Suspended sentence for woman who caused death of Potters Bar dad by careless driving
PUBLISHED: 14:14 31 July 2020 | UPDATED: 16:16 31 July 2020
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A 23-year-old woman has been given a suspended sentence after being found guilty of causing the death of two people – one of whom was from Potters Bar – by careless driving, having hit the rear of a horse and trap.
Chloe Richards was driving the Mazda 2 that hit the victims with such force that they and the horse went flung into the air with both dying as a result.
The horse that had been pulling Michael Bates, 41, from Potters Bar and Donna Hicklin, 20, from Enfield – on Lieutenant Ellis Way in Waltham Cross – did not stand a chance and bled to death at the scene, said prosecutor Neil King at Luton Crown Court.
Mr King said: “We have heard three drivers saw it, the horse and trap, and manoeuvred around it safely, on October 1 2018. Is the difference you were in a hurry and performing an erratic manoeuvre into that lane?” Ms Richards replied: ‘No.’”
When asked if she was driving aggressively, she said: “I was driving carefully.”
Witness Ahmet Retvan told the court he had been driving along the dual carriageway when he became aware of the horse and trap ahead of him in the left hand lane. He said he indicated and slowed to move into the right hand lane.
Mr Retvan said that between eight and 10 seconds later, a car went past him on the inside and almost immediately crashed into the horse and trap.
He said he saw Mr Bates and Miss Hicklin and the horse “fly up into the air like a firework” before falling to the ground.
The court also heard Ms Richards ploughed into the rear of the horse and trap at 51mph without braking.
As she approached the Goffs Oak roundabout, Ms Richards said she saw two cars in the right hand lane and assumed they were going right. She moved into the left hand lane where the crash occurred.
She said she did not see the pony and trap in front of her. Crying in the witness box, she said: “Before I manoeuvred I took my foot off the accelerator.
“There was something in front of me. At the impact I closed my eyes. I did not know what it was. There was a big bang and I put my hazards on and exited the vehicle.”
The 23-year-old was found not guilty of two offences of causing death by dangerous driving on Thursday, but was convicted of the lesser charges of causing the deaths by careless driving.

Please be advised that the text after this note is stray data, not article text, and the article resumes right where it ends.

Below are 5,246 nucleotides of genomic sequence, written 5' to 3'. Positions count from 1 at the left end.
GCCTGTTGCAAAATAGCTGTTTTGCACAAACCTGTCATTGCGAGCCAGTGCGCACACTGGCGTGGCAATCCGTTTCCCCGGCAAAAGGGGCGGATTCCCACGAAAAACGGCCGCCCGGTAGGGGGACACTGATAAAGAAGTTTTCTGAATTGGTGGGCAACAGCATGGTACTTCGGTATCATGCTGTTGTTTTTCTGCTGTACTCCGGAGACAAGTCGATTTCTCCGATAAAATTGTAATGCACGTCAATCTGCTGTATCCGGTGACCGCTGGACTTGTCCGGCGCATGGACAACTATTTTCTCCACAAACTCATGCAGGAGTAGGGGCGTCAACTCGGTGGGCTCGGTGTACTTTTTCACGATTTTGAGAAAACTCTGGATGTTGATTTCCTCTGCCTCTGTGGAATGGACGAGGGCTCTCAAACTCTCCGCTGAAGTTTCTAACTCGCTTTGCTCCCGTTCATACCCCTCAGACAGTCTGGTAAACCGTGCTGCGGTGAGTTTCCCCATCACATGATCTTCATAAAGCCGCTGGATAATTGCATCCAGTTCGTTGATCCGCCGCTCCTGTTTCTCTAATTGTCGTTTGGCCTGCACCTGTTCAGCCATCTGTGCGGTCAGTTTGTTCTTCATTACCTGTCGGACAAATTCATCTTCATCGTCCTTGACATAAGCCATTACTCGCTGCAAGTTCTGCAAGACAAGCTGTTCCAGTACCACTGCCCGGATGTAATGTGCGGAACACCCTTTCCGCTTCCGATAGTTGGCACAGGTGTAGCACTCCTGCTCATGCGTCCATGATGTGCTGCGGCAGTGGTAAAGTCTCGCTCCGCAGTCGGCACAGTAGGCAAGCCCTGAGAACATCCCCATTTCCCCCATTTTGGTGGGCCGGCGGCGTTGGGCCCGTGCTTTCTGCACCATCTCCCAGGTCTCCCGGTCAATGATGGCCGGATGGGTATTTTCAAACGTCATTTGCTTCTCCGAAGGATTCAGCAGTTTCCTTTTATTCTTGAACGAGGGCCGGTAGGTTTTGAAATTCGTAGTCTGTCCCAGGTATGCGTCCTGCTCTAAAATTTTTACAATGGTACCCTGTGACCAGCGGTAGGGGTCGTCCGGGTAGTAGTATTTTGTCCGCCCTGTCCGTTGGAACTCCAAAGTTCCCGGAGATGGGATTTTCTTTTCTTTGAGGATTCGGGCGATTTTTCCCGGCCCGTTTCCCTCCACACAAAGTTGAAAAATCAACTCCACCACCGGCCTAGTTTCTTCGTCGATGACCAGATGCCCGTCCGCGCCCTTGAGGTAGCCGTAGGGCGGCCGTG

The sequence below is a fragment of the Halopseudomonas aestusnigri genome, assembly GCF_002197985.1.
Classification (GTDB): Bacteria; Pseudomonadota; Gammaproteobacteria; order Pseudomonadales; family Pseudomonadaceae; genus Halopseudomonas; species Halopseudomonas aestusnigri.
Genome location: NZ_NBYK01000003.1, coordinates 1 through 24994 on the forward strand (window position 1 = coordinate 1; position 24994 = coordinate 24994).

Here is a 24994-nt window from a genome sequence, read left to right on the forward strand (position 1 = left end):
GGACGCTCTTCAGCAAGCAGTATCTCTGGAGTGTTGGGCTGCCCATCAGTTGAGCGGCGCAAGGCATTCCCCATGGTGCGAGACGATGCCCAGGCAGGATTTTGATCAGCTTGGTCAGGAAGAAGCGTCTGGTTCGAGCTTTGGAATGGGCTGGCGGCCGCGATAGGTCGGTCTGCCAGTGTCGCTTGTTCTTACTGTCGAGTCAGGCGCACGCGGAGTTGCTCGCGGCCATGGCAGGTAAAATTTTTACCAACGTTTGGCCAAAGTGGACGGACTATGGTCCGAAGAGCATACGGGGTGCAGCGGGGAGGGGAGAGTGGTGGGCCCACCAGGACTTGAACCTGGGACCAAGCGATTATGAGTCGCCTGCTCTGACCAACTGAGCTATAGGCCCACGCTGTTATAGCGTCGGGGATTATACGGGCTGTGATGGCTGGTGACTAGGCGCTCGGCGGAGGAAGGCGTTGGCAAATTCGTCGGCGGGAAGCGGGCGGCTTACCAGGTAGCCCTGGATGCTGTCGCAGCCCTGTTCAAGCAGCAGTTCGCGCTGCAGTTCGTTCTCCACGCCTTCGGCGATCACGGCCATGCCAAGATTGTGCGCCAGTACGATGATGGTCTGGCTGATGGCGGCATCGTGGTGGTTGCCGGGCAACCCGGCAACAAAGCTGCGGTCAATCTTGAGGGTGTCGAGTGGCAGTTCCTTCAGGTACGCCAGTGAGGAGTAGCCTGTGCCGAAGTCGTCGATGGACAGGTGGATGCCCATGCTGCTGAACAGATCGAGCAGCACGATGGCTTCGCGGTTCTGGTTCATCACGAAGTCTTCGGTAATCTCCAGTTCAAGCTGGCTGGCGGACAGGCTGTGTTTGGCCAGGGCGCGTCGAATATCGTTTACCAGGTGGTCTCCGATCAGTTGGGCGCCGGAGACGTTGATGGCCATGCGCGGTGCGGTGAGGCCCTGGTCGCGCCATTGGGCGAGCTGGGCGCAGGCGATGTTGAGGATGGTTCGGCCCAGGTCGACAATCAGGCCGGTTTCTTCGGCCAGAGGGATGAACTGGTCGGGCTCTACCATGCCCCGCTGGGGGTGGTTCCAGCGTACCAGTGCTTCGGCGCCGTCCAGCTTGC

She added she was “devastated” by what happened and had not driven since.
Her defence Jeremy Wainwright QC said: “She wishes me to repeat how sorry she is for the deceased and their families. She has genuine remorse.”
Judge Richard Foster, summing up, said: “This tragedy happened when you were driving around or perhaps a little under the speed limit of 50 miles per hour and moved to the left hand lane to go straight ahead, assuming they were turning right.
“Unknown to you, the horse and trap was in that lane. It was travelling at 20 miles per hour or slightly less. Within half a second you collided with the rear of the horse and cart.“
While Judge Foster said there was nothing to bring the two people who died back, he told Ms Richards: “The greatest punishment for you is the knowledge that for the rest of your life you will know you caused the death of Michael Bates and Donna Hicklin. You will have to live with that. “
He added that there were two deaths and two families had been torn apart.
The judge sentenced her to six months in jail suspended for 18 months. She must carry out 100 hours’ unpaid work and abide by a curfew between 9pm and 6am for 3 month. She has also been banned from driving for 12 months and must take an extended re-test.
Mr Bates’ son George said in a victim statement he was “haunted” by the images of seeing his dad in the Middlesex hospital where he died.
His partner, and mother of his two children, Melissa Vyse, said: “I have lost the man who rang me 100 times a day. Our lives have been turned upside down. I cannot believe I won’t see him again, that my children won’t see him again. Michael was a funny, fun-loving man.”
After the case Donna’s sister Shirley said: “Her life was horses – that was everything. Our whole life got turned upside down when we lost our beloved sister, daughter, auntie and granddaughter.
“I just hope people learn to slow down at these roads, when they see horses, and less lives are lost.”
Lisa Hicklin, Donna’s mother, said life would never be the same again and her whole world had come tumbling down.
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